One of the most fascinating pieces of horror to emerge this decade, American Mary is a modern day Universal Monster in every sense of the word. She is a deeply complex character with so many layers its hard not to be compelled by her story arc within the film from promising medical student to rogue body modification surgeon to psychotic woman. Mary is the embodiment of a woman who can be both highly intelligent and sexy. With an array of stylish yet provocative outfits, Mary looks amazing whether she’s covered in blood in a PVC apron or in the designer green dress created for her by Ruby Realgirl (Paula Lindberg). She knows what she has to do in order to survive and is not to be crossed with as deadly consequences will arise. The majority of the time Mary is cool, calm and collected which is vital as she carries out some obscure and unconventional methods of surgery in order to either please her clients or torture her victims. When a horrific incident happens to her she takes matters into her own hands enlisting the help of smitten club owner Billy (Antonio Cupo) and gentle giant, bodyguard Lance (Twan Holliday) in order to act out her revenge.

A master at her craft, its evident she relishes in the work she does, which molds her into a creative, beautiful yet feared woman. The majority of the time Mary is sarcastic and deadpan which underlines her disillusion with her unfortunate experiences. Her relationships with the other characters in the film is interesting. She doesn’t quite let them in and deals with her problems mainly alone. Her quasi-friendship with Betty Boop lookalike Beatrice (Tristan Risk) is one of the film’s highlights, with contrasting personalities and attitudes Beatrice tries her hardest to get to know what’s behind Mary’s exterior more so than other characters. Through Billy’s eyes she is seen as sensual yet frightening, comparatively to other women he hires at the club he holds more respect for Mary and there’s a genuine fondness on his part. She also manages to deceive Detective Dolor (John Emmet Tracy) for as long as she can demonstrating how double-crossing she can be while protecting herself and her unique body modification “business”.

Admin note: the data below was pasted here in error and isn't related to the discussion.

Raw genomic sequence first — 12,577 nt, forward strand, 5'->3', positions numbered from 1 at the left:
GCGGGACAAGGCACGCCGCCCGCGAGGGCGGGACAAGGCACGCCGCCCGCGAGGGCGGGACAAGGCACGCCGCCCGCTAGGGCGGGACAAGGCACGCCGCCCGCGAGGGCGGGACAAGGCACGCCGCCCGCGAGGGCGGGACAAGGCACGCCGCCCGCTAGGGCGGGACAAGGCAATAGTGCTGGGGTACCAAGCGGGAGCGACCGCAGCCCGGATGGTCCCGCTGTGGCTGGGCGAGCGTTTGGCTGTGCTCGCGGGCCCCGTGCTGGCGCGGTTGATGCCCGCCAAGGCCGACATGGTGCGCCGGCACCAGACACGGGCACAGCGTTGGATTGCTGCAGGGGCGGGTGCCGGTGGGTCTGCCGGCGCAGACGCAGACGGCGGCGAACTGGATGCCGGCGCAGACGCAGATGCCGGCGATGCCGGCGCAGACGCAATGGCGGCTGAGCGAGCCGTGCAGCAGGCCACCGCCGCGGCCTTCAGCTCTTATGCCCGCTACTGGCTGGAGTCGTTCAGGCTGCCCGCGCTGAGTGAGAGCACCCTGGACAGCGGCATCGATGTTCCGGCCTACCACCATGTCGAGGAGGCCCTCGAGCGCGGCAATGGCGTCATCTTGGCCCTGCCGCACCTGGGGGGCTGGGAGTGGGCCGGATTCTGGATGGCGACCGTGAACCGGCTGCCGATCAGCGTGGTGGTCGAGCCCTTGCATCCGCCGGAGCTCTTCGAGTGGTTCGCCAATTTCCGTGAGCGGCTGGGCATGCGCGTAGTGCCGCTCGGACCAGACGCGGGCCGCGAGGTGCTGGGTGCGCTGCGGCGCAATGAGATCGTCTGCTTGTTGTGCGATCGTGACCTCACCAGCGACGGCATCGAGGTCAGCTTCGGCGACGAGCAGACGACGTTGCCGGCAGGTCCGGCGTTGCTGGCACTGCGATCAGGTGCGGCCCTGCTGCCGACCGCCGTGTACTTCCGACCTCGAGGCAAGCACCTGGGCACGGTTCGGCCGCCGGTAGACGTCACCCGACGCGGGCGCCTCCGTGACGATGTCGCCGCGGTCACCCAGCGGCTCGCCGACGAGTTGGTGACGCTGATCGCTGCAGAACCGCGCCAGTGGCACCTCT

A complex and compelling character, Mary continues to gain cult and iconic status providing Scream Queen Katharine Isabelle with another memorable role under her belt next to Ginger from Ginger Snaps (2000). Whether feared or admired, there’s certainly something about Mary!

2. Laurie Strode, Halloween Series (1978, 1981, 1998, 2002)

  • Played By Jamie Lee Curtis
  • Directed By John Carpenter
  • Written By John Carpenter and Debra Hill